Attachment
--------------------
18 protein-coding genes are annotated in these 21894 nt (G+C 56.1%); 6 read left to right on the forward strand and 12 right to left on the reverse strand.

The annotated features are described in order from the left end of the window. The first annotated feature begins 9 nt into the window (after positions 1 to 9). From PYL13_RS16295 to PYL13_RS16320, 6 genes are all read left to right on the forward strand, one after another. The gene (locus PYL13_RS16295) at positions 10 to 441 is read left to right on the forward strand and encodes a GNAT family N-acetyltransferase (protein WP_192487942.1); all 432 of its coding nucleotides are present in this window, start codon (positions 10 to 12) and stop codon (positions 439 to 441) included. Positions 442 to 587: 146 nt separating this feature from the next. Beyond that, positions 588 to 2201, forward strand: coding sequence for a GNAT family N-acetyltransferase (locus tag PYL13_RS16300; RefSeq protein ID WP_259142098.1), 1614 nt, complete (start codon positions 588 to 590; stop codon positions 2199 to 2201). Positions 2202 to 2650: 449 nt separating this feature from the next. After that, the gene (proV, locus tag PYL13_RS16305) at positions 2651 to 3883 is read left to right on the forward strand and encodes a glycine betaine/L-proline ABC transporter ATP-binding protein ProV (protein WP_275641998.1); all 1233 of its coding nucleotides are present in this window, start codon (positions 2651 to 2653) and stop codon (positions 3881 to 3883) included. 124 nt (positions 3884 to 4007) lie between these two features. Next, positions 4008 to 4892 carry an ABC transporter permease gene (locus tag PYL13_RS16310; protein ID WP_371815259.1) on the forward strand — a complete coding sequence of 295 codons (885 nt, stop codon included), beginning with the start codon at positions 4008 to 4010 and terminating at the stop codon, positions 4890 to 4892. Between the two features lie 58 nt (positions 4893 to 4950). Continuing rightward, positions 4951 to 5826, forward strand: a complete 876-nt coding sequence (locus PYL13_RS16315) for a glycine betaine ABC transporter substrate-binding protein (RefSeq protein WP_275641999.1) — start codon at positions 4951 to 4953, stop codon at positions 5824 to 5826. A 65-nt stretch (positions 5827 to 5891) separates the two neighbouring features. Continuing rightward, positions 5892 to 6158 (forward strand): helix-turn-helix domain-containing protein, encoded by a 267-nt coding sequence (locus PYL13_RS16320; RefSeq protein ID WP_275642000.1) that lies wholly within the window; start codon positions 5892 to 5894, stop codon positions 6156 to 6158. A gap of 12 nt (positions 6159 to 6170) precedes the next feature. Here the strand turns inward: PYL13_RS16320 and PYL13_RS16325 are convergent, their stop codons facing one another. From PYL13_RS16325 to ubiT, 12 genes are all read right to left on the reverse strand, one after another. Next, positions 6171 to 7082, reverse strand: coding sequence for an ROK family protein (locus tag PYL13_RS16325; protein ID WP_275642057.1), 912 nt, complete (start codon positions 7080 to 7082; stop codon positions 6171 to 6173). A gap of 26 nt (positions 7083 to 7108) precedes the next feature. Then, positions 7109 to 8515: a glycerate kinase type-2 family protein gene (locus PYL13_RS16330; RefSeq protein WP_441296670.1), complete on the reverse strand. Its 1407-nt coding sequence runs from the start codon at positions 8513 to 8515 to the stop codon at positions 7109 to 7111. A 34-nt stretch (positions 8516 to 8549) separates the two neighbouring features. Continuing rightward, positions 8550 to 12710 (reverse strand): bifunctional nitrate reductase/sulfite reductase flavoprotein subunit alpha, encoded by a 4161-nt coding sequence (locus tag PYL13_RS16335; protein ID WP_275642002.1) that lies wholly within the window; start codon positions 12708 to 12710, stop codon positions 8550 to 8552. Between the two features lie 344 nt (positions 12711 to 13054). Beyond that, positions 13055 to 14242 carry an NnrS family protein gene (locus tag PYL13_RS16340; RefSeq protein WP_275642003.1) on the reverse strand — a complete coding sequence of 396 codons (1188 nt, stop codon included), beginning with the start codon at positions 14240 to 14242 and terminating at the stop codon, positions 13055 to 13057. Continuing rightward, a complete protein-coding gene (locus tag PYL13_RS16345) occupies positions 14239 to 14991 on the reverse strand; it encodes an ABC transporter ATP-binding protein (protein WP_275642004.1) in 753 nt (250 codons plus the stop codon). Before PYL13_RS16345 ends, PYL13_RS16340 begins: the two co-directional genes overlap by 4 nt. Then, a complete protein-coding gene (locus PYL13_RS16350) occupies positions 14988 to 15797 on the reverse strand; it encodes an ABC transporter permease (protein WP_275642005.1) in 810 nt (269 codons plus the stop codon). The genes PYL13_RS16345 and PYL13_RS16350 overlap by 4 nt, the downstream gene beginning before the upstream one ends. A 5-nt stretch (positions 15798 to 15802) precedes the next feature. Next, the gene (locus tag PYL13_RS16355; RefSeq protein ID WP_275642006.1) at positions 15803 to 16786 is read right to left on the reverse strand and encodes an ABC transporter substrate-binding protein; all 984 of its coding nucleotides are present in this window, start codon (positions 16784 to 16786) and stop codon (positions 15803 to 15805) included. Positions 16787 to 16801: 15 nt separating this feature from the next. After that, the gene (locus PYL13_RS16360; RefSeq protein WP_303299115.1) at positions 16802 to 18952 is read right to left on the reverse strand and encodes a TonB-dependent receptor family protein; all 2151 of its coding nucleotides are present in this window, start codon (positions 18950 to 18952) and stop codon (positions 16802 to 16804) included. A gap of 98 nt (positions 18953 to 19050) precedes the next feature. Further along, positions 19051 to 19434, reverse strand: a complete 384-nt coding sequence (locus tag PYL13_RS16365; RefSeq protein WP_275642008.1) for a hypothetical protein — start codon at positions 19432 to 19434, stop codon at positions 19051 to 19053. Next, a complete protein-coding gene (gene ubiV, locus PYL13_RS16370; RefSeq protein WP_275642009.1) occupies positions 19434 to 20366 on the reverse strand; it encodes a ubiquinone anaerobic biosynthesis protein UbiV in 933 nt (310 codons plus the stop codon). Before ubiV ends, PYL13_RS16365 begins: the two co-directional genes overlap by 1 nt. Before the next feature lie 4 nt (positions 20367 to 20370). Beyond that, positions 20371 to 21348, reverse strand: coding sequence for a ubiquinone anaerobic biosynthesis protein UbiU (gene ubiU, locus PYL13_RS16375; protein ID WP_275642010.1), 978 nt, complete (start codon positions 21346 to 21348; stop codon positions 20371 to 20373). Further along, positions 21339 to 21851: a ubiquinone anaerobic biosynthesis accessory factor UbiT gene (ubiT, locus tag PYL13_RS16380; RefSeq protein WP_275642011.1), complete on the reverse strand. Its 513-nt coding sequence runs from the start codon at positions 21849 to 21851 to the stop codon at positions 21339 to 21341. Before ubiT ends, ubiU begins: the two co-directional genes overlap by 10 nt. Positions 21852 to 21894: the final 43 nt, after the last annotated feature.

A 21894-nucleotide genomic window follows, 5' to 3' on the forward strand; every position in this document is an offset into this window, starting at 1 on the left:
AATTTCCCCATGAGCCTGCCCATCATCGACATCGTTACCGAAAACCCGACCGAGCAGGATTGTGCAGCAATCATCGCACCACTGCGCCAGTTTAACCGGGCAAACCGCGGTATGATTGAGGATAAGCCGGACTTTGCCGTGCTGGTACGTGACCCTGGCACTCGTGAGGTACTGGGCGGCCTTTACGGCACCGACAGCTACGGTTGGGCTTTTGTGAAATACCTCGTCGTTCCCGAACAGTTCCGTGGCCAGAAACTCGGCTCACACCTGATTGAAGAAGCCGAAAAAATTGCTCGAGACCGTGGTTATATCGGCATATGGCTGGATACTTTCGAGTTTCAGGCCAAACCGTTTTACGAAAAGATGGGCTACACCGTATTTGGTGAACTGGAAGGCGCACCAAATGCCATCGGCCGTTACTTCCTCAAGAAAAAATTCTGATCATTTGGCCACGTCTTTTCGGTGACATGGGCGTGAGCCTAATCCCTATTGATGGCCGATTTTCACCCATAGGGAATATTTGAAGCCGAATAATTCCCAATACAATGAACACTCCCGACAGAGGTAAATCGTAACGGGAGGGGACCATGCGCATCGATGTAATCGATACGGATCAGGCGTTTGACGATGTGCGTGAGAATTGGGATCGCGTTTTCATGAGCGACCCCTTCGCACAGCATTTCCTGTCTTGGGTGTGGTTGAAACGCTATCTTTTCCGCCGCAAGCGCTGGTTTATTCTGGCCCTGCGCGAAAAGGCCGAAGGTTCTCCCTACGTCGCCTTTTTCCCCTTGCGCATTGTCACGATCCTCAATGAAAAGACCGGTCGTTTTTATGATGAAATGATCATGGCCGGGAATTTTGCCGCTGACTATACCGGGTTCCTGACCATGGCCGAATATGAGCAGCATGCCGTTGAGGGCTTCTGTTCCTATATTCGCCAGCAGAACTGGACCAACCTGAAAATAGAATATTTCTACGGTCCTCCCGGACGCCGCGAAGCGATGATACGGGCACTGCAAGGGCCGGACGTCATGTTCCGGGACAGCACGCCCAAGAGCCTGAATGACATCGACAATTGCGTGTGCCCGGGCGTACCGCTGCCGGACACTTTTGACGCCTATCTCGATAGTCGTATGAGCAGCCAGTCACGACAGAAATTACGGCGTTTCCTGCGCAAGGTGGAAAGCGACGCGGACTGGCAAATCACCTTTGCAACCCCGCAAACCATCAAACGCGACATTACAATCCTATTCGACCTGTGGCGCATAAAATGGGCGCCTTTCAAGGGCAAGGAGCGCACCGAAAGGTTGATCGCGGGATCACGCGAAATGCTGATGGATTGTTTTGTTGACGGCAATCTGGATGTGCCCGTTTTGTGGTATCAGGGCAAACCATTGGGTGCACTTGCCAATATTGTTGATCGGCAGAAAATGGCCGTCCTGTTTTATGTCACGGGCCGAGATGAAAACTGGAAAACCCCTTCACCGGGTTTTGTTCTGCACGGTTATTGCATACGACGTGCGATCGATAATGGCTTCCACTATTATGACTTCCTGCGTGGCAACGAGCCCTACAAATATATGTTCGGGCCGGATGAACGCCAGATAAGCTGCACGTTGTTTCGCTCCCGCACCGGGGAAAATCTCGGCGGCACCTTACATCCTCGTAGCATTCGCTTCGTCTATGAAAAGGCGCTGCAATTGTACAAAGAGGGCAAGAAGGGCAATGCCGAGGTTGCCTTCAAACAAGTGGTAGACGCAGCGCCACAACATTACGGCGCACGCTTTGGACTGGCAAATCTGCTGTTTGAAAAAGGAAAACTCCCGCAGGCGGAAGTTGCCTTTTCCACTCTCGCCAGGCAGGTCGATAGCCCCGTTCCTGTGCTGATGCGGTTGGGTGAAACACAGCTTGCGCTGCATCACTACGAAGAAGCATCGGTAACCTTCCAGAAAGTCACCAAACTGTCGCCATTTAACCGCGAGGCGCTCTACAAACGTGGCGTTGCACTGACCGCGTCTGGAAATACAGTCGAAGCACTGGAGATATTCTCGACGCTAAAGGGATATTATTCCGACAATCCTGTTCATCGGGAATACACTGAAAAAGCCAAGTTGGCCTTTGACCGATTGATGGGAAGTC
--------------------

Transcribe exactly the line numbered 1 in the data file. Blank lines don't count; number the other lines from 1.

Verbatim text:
18 protein-coding genes are annotated in these 21894 nt (G+C 56.1%); 6 read left to right on the forward strand and 12 right to left on the reverse strand.